news:mailman.96.1316813793.26225.digitalmars-d puremagic.com...
 On Friday, September 23, 2011 14:14 Nick Sabalausky wrote:
 "Adam Ruppe" <destructionator gmail.com> wrote in message
 news:j5iac7$2ole$1 digitalmars.com...

I hope there's no D3 for a very long time. Maybe 2020.

I still hope there is one at some not-too-distant point, though. The whole version system really does need an overhaul. One of the big things, if not the key one, is that basing it on "symbol defined" vs "symbol not defined" (rather than a compile-time bool) is far too problematic.

That's by design. That's the way that Walter wants it. I wouldn't expect that to change in any future version of D unless you can come up with a really good argument to change Walter's mind or someone else takes over as the benevolent dictator at some point.

Really? I had no idea. What's the reasoning? (I honestly can't imagine anything.) One big problem with it, off the top of my head, is that there's zero safety from mistyping: // Crap, this should be FrizzBang: version(Fizzbang) {...} else {...} And that's silently accepted and results in the wrong code. Crap, this is the whole damn reason we have variable declarations in the first place. I seem to remember there being another issue or two, but I don't recall offhand what.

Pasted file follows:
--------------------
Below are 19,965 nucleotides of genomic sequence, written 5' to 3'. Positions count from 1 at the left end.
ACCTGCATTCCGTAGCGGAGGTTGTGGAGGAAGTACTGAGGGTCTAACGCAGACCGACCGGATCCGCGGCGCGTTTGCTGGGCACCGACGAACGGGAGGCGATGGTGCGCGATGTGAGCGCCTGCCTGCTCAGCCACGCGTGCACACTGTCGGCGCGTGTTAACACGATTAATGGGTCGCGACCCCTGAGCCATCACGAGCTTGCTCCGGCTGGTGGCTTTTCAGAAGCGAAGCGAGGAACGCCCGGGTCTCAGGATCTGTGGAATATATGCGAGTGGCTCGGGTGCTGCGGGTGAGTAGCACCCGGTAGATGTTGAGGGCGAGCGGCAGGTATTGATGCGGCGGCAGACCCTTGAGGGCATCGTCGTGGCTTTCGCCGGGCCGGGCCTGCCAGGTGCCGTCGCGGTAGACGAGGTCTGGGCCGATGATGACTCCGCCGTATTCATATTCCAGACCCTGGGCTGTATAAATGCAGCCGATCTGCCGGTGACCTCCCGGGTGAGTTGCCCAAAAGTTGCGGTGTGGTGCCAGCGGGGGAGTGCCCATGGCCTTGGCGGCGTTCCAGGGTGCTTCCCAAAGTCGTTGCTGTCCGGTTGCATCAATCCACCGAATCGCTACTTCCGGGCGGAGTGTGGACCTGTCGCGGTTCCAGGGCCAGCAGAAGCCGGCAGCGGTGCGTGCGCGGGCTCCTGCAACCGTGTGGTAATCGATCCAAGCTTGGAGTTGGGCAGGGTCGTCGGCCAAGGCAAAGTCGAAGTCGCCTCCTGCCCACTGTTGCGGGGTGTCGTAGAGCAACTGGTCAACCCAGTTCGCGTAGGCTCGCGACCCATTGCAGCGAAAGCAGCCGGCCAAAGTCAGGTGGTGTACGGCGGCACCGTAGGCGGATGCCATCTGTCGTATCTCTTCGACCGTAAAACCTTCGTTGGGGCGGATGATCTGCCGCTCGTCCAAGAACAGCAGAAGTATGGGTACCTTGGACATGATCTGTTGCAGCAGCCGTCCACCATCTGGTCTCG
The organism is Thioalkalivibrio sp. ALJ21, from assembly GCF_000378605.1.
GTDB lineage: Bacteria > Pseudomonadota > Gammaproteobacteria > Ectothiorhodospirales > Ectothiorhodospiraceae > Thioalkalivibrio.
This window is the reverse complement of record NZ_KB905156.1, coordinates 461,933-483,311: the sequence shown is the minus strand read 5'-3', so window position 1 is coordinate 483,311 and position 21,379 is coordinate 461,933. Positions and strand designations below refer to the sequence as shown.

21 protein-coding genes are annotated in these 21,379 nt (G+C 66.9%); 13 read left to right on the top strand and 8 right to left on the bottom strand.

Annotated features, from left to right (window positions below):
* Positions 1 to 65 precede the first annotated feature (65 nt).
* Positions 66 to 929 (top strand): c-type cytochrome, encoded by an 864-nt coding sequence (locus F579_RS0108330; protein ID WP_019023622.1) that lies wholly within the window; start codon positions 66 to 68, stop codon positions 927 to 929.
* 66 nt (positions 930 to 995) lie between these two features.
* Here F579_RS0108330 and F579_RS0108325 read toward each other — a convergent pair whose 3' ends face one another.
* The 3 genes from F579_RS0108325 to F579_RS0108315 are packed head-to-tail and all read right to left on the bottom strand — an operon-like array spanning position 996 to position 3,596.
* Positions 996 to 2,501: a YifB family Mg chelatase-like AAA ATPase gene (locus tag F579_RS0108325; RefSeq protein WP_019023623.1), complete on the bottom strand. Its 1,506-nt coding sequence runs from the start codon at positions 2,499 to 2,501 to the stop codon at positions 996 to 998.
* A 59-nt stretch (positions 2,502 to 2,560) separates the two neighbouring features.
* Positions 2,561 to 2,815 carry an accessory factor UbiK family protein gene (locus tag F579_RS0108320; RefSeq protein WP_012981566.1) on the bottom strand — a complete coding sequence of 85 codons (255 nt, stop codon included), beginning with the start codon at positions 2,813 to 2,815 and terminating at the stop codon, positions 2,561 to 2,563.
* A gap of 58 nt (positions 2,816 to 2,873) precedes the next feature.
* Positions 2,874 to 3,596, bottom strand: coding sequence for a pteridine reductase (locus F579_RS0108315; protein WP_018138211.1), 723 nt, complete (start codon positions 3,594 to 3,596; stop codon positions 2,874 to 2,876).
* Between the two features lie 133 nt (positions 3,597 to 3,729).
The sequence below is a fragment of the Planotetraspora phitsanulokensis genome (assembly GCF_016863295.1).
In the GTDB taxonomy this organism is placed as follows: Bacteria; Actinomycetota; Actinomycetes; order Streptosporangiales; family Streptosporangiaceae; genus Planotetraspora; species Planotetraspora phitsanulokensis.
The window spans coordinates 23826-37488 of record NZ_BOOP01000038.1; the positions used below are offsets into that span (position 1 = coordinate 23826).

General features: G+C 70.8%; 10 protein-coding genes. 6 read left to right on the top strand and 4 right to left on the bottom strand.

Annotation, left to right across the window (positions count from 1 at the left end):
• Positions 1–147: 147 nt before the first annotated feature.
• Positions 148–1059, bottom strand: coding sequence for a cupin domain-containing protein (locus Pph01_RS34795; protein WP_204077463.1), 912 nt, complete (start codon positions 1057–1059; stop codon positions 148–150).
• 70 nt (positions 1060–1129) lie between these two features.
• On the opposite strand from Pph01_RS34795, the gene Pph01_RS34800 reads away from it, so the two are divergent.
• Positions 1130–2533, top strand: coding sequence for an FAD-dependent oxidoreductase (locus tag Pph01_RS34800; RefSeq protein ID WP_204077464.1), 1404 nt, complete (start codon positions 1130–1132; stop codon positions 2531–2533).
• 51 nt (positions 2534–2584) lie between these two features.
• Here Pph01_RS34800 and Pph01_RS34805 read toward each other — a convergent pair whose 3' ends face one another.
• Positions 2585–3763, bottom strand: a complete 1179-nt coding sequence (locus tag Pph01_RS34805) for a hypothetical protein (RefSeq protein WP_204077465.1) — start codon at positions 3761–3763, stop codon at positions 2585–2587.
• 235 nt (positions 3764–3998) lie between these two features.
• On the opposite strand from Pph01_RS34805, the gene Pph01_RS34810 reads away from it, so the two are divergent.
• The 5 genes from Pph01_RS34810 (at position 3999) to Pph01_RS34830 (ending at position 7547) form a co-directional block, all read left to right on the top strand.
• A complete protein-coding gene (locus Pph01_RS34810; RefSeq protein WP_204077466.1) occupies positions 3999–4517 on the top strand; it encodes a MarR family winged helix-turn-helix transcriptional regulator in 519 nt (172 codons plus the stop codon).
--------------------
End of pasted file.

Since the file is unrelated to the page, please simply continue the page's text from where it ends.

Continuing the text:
Sep 23 2011
prev sibling parent Gor F. Gyolchanyan <gor.f.gyolchanyan gmail.com> writes:
because version = identifier is only local to a module.
because version can be either an identifier or an integer, whereas the version
tagged variable can be anything (string, for example).
Sep 23 2011
prev sibling parent reply Walter Bright <newshound2 digitalmars.com> writes:
On 9/23/2011 7:35 AM, Trass3r wrote: